• ulrike guerot studio miessen

  • ulrike guerot studio miessen

  • ulrike guerot studio miessen

  • ulrike guerot studio miessen

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Ulrike Guérot: European Republic

Horizontal Assemblies

2016
Type: Research

Commissioned by Ulrike Guérot.


A contribution to the book Warum Europa Eine Republik Werden Muss! Eine politische Utopie


Credits

  • Text and images by Studio Miessen

  • Project Leader: Markus Miessen

  • Team: Berta Cusó, Felix Frederick McNmara


 


Europe as a perpetually unfinished project of Dissensual Interregionalism


As an organizational model, the new European Parliament will symbolize the unfinishedness and transformative power of Europe. Based on a skeletal and rhizomatic urban plan, the spatial organization presents two forms of growth and shrinking: a  horizontal (chronological) and a vertical (membership population) one.


We understand “growth” not as a Babel-like, hierarchical model, but a potential to constitute a Europe of the Regions based on the notion of mat-building: a Republican Europe that suggests not only the equality of all of its citizen, but cultivates a notion of assembly that is based on the citizen as hegemon.


The new urban plan will be divided into two main sections, separated by the Metaplain: an administrative level of communication on the ground matched with a public plain floating above it. This plain cuts through all regional representations and unites public activities with the actual Assembly at its center.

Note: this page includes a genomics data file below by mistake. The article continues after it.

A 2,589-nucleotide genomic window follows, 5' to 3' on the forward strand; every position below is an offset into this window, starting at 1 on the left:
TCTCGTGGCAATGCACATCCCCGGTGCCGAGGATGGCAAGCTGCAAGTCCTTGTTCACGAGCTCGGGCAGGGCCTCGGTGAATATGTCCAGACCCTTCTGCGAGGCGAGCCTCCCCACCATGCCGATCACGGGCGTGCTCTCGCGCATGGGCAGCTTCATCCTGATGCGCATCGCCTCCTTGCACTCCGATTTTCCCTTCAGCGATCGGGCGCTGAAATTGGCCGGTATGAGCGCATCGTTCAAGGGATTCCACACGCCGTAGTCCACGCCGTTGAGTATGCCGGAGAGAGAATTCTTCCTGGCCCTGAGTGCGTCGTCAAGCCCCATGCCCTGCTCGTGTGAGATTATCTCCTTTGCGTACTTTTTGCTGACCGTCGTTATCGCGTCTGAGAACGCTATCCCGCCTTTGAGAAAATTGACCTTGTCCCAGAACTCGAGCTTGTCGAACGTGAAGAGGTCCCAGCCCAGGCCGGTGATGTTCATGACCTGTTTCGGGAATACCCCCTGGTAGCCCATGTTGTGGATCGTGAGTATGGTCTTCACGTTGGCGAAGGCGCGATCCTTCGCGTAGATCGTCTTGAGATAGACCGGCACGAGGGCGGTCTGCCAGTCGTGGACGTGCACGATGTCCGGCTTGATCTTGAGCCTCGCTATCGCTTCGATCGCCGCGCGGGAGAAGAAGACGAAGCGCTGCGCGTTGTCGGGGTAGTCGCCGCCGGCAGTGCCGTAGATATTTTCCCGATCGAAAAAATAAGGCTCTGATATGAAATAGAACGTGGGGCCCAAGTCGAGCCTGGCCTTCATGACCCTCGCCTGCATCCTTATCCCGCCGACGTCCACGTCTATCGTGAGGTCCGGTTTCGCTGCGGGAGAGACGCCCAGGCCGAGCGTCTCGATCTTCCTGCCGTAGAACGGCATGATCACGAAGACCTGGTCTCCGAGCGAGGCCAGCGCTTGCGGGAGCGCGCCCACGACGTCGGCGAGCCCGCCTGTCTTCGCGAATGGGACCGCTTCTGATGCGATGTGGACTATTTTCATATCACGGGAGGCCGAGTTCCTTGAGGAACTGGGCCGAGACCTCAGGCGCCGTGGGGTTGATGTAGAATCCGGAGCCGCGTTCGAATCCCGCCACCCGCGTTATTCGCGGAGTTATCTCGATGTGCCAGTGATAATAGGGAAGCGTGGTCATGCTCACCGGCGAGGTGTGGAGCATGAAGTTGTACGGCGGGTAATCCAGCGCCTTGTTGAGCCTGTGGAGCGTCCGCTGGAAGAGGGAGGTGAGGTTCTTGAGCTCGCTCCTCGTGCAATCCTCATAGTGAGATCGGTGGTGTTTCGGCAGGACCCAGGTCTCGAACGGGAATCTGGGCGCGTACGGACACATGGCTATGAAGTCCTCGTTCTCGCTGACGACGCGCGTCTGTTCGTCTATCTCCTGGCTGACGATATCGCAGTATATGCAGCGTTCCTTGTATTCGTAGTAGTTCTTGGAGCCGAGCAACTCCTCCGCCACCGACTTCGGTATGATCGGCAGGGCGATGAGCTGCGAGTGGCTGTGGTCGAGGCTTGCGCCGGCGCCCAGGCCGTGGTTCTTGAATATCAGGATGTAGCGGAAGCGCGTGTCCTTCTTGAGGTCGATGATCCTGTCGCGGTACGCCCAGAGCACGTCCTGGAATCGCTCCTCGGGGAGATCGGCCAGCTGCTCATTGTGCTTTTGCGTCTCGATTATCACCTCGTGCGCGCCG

Rather than aiming to minimize circulation space, the Metaplain presents an interstitial potential of informal meeting spaces that are not pre-loaded with a specific programme.


The Assembly is based on the Mouffian notion of an agonistic forum. It unites representational democracy of regional governments with the idea of a public forum, formulating a spatial framework as a new type of dissensual sovereign. The Lower House presents the formal representative parliamentary assembly of elected politicians. The Upper House presents an open forum, which spatially extends the parliament into the public sphere. At the very core and bottom of the

Assembly, surrounding the “Dorflinde”, we propose a circular organization of Crossbenchers. Facing the political representatives, these elected non-party-aligned members are monitoring parliamentary activities and establish a healthy form of dissensual debate.